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object(Timber\Post)#3711 (44) { ["ImageClass"]=> string(12) "Timber\Image" ["PostClass"]=> string(11) "Timber\Post" ["TermClass"]=> string(11) "Timber\Term" ["object_type"]=> string(4) "post" ["custom"]=> array(5) { ["_wp_attached_file"]=> string(33) "JTF_UndocumentedImmigrantsJTF.pdf" ["wpmf_size"]=> string(5) "99592" ["wpmf_filetype"]=> string(3) "pdf" ["wpmf_order"]=> string(1) "0" ["searchwp_content"]=> string(6593) "PPIC.ORG Undocumented Immigrants in California Joseph Hayes and Laura Hill  California is home to more than two million undocumented immigrants . Undocumented (also known as illegal or unauthorized) immigrants are not directly identified in any representative national or state surveys . But the best estimates suggest that in 2014 , the year of the most recent data available, California was home to bet ween 2.35 and 2.6 million undocumented immigrants. Nearly a quarter of the nation’s undocumented immigrants reside in California, where they constitute more than 6% of the state’s population. Nationally, the undocumented population has stabilized at approx imately 11 million, following a slight decline after 2007. A combination of increased enforcement, voluntary returns, and fewer new migrants has increased the average length of residence in the United States , with 66% of undocumented immigrants having lived here for 10 or more years.  Most undocumented immigrants are from Latin America . Nationwide, 78% of undocumented immigrants are from Latin America —a slight majority (52%) come from Mexico alone. Most of the others (13%) are from Asia, although Africa and Europe also account for hundreds of thousands of undocumented immigrants in the US. The Pew Research Center (PRC) estimates that as of 2014, 71% of California’s undocumented population was Mexican-born.  Nearly one in ten California workers is a n undocumented immigrant . California’s labor force includes about 1. 75 million undocumented immigrants , according to the PRC. This is the second -highest statewide concentration of undocumented workers (9.0%) in the US after Nevada (10.4%) . Undocumented imm igrants work disproportionately in agriculture , construction, and manufacturing.  Many undocumented immigrant s live with family member s who are citizens. M ore than 5 million children in the US have an undocumented parent , according to estimates from the Migration Policy Institute, and most of these children (79%) are US citizens . It is likely that 12.3% of California’s K –12 school children have an undocumented parent , according to PRC estimates. Nationally, more than 750, 000 young people have received deportation relief and work permits through a federal program called Deferred Action for Childhood Arrivals (DACA), which confers legal status upon those who came to the US as undocumented children. More than 200,000 DACA rec ipients live in California , according to the US Citizenship and Immigration Services . The future of the DACA program is very much uncertain. President Trump has sent mixed signals , while some members of Congress have vowed to fight for the program.  Counties vary in their sanctuary policies for undocumented immigrants . Some California city and county leaders have stated that they will provide sanctuary for undocumented immigrants —this refer s to limit ing local assistance to federal immigration enforcem ent. However, no sanctuary policy can universally prevent deportations. Further, county jails provide the FBI with fingerprints from all book ings, which the FBI then sends to Immigration and Customs Enforcement . Even if individual cities have a sanctuary p olicy, county law enforcement supersedes city policies if undocumented immigrants are placed in county jails.  A m ajorit y of Californians back a path to legal status. Since January 2016, the PPIC Statewide Survey has asked Californians four times whether “there should be a way for [undocumented immigrants] to stay in the country legally, if certain requirements are met.” Each time, 82% or more have supported this idea. In January 2017, 65% of adults favored the idea of “California state and local governments making their own policies and taking actions, separate from the federal government, to protect the legal rights of undocumented immigrants in California,” but suppor t varied widely along party lines: 80% of Democrats, 27% of Republicans, and 59% of independents . MARCH 2017 UNDOCUMENTED IMMIGRANTS IN CALIFORNIA MARCH 201 7 PPIC.ORG The undocumented population in California appears to be declining Sources: Annual estimates of the undocumented population by Robert Warren , working alone or with the Center for Migration Studies, the Department of Homeland Security , and the Pew Research Center . Populations of undocumented immigrants vary across counties County or county groups Undocumented immigrants (latest PPIC estimates, 2013) County or county groups Undocumented immigrants (latest PPIC estimates, 2013) County or county groups Undocumented immigrants (latest PPIC estimates, 2013) Alameda 129,500 Madera 12,500 San Luis Obispo 9,000 Alpine, Amador, Calaveras, Inyo, Mariposa, Mono, Tuolumne 3,000 Marin 17,500 San Mateo 59,500 Butte 4,000 Merced 23,000 Santa Barbara 41,500 Colusa, Glenn, Tehama, Trinity 9,000 Monterey, San Benito 62,000 Santa Clara 183,500 Contra Costa 77,500 Napa 15,500 Santa Cruz 19,500 Del Norte, Lassen, Modoc, Plumas, Siskiyou 1,500 Nevada, Sierra 1,500 Shasta 1,500 El Dorado 3,000 Orange 247,500 Solano 24,000 Fresno 58,000 Placer 7,000 Sonoma 38,500 Humboldt 1,500 Riverside 124,000 Stanislaus 32,500 Imperial 15,000 Sacramento 56,500 Sutter, Yuba 9,000 Kern 58,500 San Bernardino 118,000 Tulare 36,500 Kings 10,500 San Diego 170,500 Ventura 69,000 Lake, Mendocino 7,000 San Francisco 35,000 Yolo 11,500 Los Angeles 814,000 San Joaquin 49,000 California 2,667,000 Sources: Authors’ calculations using IRS tax data from the Brookings Institution , population data from the American Community Survey , and statewide undocumented population estimates from the Center for Migration Studies. These 2013 estimates are PPIC’s most recent estimates. Estimate s for the state by Center for Migration Stud ies suggest a slight decline from 2013 to 2014 (2.6%). Sources: State -level estimates come from the Pew Research Center , Department of Homeland Security , Robert Warren , Center for Migration Studies , and Migration Policy Institute . County-level estimates are the authors’ calculations using IRS tax data from the Brookings Institution , population data from the American Community Survey , and statewide undocumented population estimates from the C enter for Migration Studies . Survey results are from the PPIC Statewide Survey . Contact : hayes @ppic.org , hill@ppic.org 0.00.5 1.01.5 2.0 2.53.0 3.5 1990 1992 19941996 19982000 2002 20042006 2008 20102012 2014 Undocumented immigrants (millions) Warren/Center for Migration Studies Department of Homeland Security Pew Research Center" } ["___content":protected]=> string(144) "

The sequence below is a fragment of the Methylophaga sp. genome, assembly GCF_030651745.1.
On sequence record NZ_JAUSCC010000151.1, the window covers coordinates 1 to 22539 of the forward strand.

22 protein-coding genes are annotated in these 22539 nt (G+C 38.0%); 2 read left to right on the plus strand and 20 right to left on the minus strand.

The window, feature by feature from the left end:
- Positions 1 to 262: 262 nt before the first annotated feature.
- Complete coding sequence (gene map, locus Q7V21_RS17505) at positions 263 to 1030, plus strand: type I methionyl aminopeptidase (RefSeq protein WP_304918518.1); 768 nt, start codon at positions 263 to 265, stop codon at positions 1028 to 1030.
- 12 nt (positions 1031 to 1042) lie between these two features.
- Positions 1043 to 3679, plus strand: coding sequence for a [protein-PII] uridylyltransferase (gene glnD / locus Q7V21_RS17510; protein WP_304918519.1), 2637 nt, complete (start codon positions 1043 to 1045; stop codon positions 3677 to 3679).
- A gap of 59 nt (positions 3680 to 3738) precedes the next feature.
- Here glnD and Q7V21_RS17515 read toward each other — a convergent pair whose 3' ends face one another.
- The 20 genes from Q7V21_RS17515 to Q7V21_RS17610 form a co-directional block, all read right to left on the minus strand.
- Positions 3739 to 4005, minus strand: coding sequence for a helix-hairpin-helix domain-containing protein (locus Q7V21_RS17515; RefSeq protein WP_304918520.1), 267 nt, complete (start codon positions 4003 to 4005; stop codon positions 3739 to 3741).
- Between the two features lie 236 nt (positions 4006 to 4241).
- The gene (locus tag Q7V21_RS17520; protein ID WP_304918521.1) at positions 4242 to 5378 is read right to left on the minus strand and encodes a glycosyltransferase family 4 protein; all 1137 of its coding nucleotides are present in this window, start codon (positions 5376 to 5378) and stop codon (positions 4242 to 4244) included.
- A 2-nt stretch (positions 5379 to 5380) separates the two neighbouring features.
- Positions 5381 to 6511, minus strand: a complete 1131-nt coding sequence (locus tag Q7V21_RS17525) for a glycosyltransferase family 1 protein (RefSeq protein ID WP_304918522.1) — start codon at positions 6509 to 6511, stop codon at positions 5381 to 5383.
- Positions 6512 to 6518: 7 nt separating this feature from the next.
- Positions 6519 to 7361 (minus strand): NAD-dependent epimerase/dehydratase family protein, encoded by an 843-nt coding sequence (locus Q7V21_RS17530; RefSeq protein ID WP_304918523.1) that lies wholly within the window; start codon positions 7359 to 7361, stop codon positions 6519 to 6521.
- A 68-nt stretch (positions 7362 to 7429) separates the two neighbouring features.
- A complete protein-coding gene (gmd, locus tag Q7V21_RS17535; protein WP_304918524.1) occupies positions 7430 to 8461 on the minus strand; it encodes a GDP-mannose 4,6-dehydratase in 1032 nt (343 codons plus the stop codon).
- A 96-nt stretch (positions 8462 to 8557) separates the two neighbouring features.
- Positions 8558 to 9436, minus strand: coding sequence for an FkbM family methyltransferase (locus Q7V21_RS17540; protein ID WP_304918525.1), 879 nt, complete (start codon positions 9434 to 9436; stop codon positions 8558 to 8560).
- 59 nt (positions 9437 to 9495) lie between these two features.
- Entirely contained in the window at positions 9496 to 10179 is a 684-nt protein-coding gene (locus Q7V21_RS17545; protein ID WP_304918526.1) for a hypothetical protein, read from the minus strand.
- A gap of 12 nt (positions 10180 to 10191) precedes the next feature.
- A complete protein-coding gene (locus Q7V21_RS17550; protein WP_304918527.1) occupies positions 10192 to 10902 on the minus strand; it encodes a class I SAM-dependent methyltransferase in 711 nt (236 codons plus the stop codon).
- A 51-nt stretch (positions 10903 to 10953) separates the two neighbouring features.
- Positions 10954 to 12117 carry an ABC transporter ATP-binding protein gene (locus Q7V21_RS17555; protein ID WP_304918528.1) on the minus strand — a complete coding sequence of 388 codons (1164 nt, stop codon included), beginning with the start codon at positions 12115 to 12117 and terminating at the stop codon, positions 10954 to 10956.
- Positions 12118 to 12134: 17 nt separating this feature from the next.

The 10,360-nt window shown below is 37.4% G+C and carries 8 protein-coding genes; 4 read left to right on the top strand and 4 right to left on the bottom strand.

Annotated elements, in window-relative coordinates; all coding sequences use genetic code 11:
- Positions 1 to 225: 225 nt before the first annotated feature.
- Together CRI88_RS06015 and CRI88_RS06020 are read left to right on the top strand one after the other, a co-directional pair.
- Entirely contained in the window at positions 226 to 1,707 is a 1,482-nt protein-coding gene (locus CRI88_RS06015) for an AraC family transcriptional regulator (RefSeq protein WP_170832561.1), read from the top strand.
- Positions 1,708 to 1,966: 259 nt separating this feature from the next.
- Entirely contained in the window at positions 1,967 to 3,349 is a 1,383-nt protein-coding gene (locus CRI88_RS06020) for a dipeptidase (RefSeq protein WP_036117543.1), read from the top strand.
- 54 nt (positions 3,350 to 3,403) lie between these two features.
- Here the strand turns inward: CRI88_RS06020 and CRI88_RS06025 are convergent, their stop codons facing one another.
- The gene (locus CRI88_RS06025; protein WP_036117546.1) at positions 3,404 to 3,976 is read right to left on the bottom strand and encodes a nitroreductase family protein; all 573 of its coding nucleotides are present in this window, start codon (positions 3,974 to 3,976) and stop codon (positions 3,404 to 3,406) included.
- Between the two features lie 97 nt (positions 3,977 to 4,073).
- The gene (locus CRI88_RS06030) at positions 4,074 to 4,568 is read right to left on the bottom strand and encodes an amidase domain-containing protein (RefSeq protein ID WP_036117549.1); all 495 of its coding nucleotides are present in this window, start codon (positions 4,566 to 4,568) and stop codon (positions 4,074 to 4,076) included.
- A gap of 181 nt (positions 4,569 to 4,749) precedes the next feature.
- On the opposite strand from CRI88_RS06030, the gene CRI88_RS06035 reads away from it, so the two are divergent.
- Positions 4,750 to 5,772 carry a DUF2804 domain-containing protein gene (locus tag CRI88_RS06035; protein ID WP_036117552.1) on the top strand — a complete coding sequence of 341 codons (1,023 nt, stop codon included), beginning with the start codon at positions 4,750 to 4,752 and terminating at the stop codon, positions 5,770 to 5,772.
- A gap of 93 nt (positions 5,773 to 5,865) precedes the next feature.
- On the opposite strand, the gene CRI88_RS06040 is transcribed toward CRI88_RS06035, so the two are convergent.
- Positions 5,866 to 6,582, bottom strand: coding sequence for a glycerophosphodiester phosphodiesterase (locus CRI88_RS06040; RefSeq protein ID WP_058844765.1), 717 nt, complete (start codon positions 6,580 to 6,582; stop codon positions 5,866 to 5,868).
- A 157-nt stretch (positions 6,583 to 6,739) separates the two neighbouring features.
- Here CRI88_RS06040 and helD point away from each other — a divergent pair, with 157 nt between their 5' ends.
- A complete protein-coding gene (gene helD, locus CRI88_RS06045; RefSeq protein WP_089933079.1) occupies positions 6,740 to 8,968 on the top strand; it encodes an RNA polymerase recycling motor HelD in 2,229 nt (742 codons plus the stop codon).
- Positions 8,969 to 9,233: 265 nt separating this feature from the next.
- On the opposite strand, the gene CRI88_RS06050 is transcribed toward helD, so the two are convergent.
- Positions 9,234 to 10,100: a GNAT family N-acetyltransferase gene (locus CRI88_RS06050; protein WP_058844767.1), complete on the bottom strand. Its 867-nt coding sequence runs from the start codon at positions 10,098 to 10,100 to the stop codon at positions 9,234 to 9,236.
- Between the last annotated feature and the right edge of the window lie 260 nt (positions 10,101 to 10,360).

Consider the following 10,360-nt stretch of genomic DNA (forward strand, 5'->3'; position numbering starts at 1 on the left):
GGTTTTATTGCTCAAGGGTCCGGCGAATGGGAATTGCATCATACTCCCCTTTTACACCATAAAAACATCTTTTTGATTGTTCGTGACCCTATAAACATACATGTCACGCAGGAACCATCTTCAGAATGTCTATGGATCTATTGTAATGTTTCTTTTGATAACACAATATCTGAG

JTF UndocumentedImmigrantsJTF

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Undocumented (also known as illegal or unauthorized) immigrants are not directly identified in any representative national or state surveys . But the best estimates suggest that in 2014 , the year of the most recent data available, California was home to bet ween 2.35 and 2.6 million undocumented immigrants. Nearly a quarter of the nation’s undocumented immigrants reside in California, where they constitute more than 6% of the state’s population. Nationally, the undocumented population has stabilized at approx imately 11 million, following a slight decline after 2007. A combination of increased enforcement, voluntary returns, and fewer new migrants has increased the average length of residence in the United States , with 66% of undocumented immigrants having lived here for 10 or more years.  Most undocumented immigrants are from Latin America . Nationwide, 78% of undocumented immigrants are from Latin America —a slight majority (52%) come from Mexico alone. Most of the others (13%) are from Asia, although Africa and Europe also account for hundreds of thousands of undocumented immigrants in the US. The Pew Research Center (PRC) estimates that as of 2014, 71% of California’s undocumented population was Mexican-born.  Nearly one in ten California workers is a n undocumented immigrant . California’s labor force includes about 1. 75 million undocumented immigrants , according to the PRC. This is the second -highest statewide concentration of undocumented workers (9.0%) in the US after Nevada (10.4%) . Undocumented imm igrants work disproportionately in agriculture , construction, and manufacturing.  Many undocumented immigrant s live with family member s who are citizens. M ore than 5 million children in the US have an undocumented parent , according to estimates from the Migration Policy Institute, and most of these children (79%) are US citizens . It is likely that 12.3% of California’s K –12 school children have an undocumented parent , according to PRC estimates. Nationally, more than 750, 000 young people have received deportation relief and work permits through a federal program called Deferred Action for Childhood Arrivals (DACA), which confers legal status upon those who came to the US as undocumented children. More than 200,000 DACA rec ipients live in California , according to the US Citizenship and Immigration Services . The future of the DACA program is very much uncertain. President Trump has sent mixed signals , while some members of Congress have vowed to fight for the program.  Counties vary in their sanctuary policies for undocumented immigrants . Some California city and county leaders have stated that they will provide sanctuary for undocumented immigrants —this refer s to limit ing local assistance to federal immigration enforcem ent. However, no sanctuary policy can universally prevent deportations. Further, county jails provide the FBI with fingerprints from all book ings, which the FBI then sends to Immigration and Customs Enforcement . Even if individual cities have a sanctuary p olicy, county law enforcement supersedes city policies if undocumented immigrants are placed in county jails.  A m ajorit y of Californians back a path to legal status. Since January 2016, the PPIC Statewide Survey has asked Californians four times whether “there should be a way for [undocumented immigrants] to stay in the country legally, if certain requirements are met.” Each time, 82% or more have supported this idea. In January 2017, 65% of adults favored the idea of “California state and local governments making their own policies and taking actions, separate from the federal government, to protect the legal rights of undocumented immigrants in California,” but suppor t varied widely along party lines: 80% of Democrats, 27% of Republicans, and 59% of independents . MARCH 2017 UNDOCUMENTED IMMIGRANTS IN CALIFORNIA MARCH 201 7 PPIC.ORG The undocumented population in California appears to be declining Sources: Annual estimates of the undocumented population by Robert Warren , working alone or with the Center for Migration Studies, the Department of Homeland Security , and the Pew Research Center . Populations of undocumented immigrants vary across counties County or county groups Undocumented immigrants (latest PPIC estimates, 2013) County or county groups Undocumented immigrants (latest PPIC estimates, 2013) County or county groups Undocumented immigrants (latest PPIC estimates, 2013) Alameda 129,500 Madera 12,500 San Luis Obispo 9,000 Alpine, Amador, Calaveras, Inyo, Mariposa, Mono, Tuolumne 3,000 Marin 17,500 San Mateo 59,500 Butte 4,000 Merced 23,000 Santa Barbara 41,500 Colusa, Glenn, Tehama, Trinity 9,000 Monterey, San Benito 62,000 Santa Clara 183,500 Contra Costa 77,500 Napa 15,500 Santa Cruz 19,500 Del Norte, Lassen, Modoc, Plumas, Siskiyou 1,500 Nevada, Sierra 1,500 Shasta 1,500 El Dorado 3,000 Orange 247,500 Solano 24,000 Fresno 58,000 Placer 7,000 Sonoma 38,500 Humboldt 1,500 Riverside 124,000 Stanislaus 32,500 Imperial 15,000 Sacramento 56,500 Sutter, Yuba 9,000 Kern 58,500 San Bernardino 118,000 Tulare 36,500 Kings 10,500 San Diego 170,500 Ventura 69,000 Lake, Mendocino 7,000 San Francisco 35,000 Yolo 11,500 Los Angeles 814,000 San Joaquin 49,000 California 2,667,000 Sources: Authors’ calculations using IRS tax data from the Brookings Institution , population data from the American Community Survey , and statewide undocumented population estimates from the Center for Migration Studies. These 2013 estimates are PPIC’s most recent estimates. Estimate s for the state by Center for Migration Stud ies suggest a slight decline from 2013 to 2014 (2.6%). Sources: State -level estimates come from the Pew Research Center , Department of Homeland Security , Robert Warren , Center for Migration Studies , and Migration Policy Institute . County-level estimates are the authors’ calculations using IRS tax data from the Brookings Institution , population data from the American Community Survey , and statewide undocumented population estimates from the C enter for Migration Studies . Survey results are from the PPIC Statewide Survey . 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